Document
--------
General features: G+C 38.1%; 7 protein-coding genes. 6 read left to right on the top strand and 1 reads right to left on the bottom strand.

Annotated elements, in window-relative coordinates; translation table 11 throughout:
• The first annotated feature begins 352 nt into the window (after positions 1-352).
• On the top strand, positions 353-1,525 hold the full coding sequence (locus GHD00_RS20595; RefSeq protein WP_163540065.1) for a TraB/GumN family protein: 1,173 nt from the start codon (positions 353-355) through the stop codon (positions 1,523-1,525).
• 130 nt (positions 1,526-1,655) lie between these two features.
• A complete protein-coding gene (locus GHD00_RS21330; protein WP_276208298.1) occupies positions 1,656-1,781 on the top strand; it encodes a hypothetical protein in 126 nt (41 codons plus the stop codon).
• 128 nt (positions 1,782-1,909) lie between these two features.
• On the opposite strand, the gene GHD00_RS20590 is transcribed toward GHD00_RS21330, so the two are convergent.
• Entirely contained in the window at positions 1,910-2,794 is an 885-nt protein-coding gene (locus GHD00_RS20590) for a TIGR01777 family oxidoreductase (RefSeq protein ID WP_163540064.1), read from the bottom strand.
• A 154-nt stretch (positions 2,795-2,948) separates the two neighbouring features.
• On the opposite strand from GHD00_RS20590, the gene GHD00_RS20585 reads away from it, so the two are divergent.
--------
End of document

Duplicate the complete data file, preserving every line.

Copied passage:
General features: G+C 38.1%; 7 protein-coding genes. 6 read left to right on the top strand and 1 reads right to left on the bottom strand.

Annotated elements, in window-relative coordinates; translation table 11 throughout:
• The first annotated feature begins 352 nt into the window (after positions 1-352).
• On the top strand, positions 353-1,525 hold the full coding sequence (locus GHD00_RS20595; RefSeq protein WP_163540065.1) for a TraB/GumN family protein: 1,173 nt from the start codon (positions 353-355) through the stop codon (positions 1,523-1,525).
• 130 nt (positions 1,526-1,655) lie between these two features.
• A complete protein-coding gene (locus GHD00_RS21330; protein WP_276208298.1) occupies positions 1,656-1,781 on the top strand; it encodes a hypothetical protein in 126 nt (41 codons plus the stop codon).
• 128 nt (positions 1,782-1,909) lie between these two features.
• On the opposite strand, the gene GHD00_RS20590 is transcribed toward GHD00_RS21330, so the two are convergent.
• Entirely contained in the window at positions 1,910-2,794 is an 885-nt protein-coding gene (locus GHD00_RS20590) for a TIGR01777 family oxidoreductase (RefSeq protein ID WP_163540064.1), read from the bottom strand.
• A 154-nt stretch (positions 2,795-2,948) separates the two neighbouring features.
• On the opposite strand from GHD00_RS20590, the gene GHD00_RS20585 reads away from it, so the two are divergent.